The President: We have heard the last speaker in explanation of vote after the voting.

I now call on the observer of Palestine.

Mr. Al-Kidwa (Palestine) (spoke in Arabic): We wish, on behalf of the Palestinian people and leadership, to express our heartfelt thanks to the Assembly for supporting today’s resolution and for having adopted it by such an overwhelming majority. Naturally, we give particular thanks to our brothers in the Arab Group and the Non-Aligned Movement and to the countries that sponsored the resolution and submitted it to the General Assembly at its resumed tenth emergency special session.

We also appreciate the efforts made by the European Union and its presidency to arrive at an agreement with the sponsors of the resolution. We feel that the amendment proposed by the European Union was insufficiently balanced, but in the current circumstances we were nevertheless able to accede to it. We reiterate our appreciation to the European Union and its members.

Regrettably, it would seem that, for an extremely limited number of Member States, the issue is not about texts or language, but about other factors that, quite frankly, we do not fully understand. The efforts made and the fact that we managed to agree on the amendments to the resolution demonstrate once again that no serious effort to achieve a similar consensus in the Security Council was ever made.

The main question before the General Assembly is of extreme importance. It was necessary for the international community, as represented by this important Assembly, to take a clear position on this subject. That is precisely what it did. We hope that the Israeli Government will understand this clear position and commit itself to it, despite the fact that the words we heard a few minutes ago point to an unchanged Israeli position, contemptuous of the international will and rejecting the resolutions of the United Nations and international law. It is our hope that the international community will be able in the future to enforce respect for its resolutions by the occupying Power.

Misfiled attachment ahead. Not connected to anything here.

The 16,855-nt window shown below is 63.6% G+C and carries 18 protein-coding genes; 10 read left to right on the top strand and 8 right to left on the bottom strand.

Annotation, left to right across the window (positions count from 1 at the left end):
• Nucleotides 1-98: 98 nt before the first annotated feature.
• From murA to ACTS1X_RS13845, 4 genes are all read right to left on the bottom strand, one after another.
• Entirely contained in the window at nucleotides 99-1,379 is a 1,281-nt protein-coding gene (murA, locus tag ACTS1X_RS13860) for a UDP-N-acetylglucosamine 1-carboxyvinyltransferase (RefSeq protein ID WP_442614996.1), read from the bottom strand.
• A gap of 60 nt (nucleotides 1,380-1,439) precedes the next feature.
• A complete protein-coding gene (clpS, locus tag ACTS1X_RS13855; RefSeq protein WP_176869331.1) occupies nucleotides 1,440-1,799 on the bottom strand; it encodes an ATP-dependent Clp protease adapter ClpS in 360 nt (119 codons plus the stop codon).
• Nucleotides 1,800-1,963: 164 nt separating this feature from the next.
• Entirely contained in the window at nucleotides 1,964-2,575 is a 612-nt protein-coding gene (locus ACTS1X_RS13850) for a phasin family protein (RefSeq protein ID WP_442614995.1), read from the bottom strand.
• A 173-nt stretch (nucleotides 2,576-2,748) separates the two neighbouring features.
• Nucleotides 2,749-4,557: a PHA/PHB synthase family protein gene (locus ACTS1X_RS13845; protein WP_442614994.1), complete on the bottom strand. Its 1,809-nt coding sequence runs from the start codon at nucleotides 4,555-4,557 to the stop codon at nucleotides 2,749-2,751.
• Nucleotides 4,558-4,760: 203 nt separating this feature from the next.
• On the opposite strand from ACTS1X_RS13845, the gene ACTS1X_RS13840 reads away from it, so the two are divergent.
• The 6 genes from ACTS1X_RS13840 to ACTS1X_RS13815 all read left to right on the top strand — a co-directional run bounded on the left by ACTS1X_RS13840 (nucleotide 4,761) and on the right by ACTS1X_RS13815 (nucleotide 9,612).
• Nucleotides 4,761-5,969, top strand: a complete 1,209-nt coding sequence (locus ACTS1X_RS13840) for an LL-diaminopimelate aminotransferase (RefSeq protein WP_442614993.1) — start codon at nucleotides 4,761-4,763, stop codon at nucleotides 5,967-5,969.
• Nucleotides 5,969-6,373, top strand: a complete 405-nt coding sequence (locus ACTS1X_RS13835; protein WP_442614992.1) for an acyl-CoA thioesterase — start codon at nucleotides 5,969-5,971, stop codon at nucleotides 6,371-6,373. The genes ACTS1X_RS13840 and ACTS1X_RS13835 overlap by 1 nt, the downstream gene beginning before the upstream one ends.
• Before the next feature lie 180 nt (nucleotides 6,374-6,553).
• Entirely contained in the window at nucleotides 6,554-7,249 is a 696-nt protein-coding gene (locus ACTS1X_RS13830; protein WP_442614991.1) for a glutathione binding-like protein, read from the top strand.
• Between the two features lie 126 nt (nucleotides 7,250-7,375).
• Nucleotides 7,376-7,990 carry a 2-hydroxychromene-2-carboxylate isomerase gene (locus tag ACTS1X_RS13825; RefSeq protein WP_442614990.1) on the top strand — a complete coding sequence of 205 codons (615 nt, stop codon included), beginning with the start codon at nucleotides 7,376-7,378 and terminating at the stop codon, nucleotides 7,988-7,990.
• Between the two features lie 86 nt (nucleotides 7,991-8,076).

I reiterate our thanks to you personally, Sir, and to all the countries that have participated in this meeting, in particular those that voted in favour of today’s important resolution.

The President: The tenth emergency special session of the General Assembly is now adjourned in accordance with the terms of paragraph 4 of the resolution adopted at the present meeting.

The meeting rose at 2.40 p.m.

This record contains the text of speeches delivered in English and of the interpretation of speeches delivered in the other languages. Corrections should be submitted to the original languages only. They should be incorporated in a copy of the record and sent under the signature of a member of the delegation concerned to the Chief of the Verbatim Reporting Service, room C-154A. Corrections will be issued after the end of the session in a consolidated corrigendum.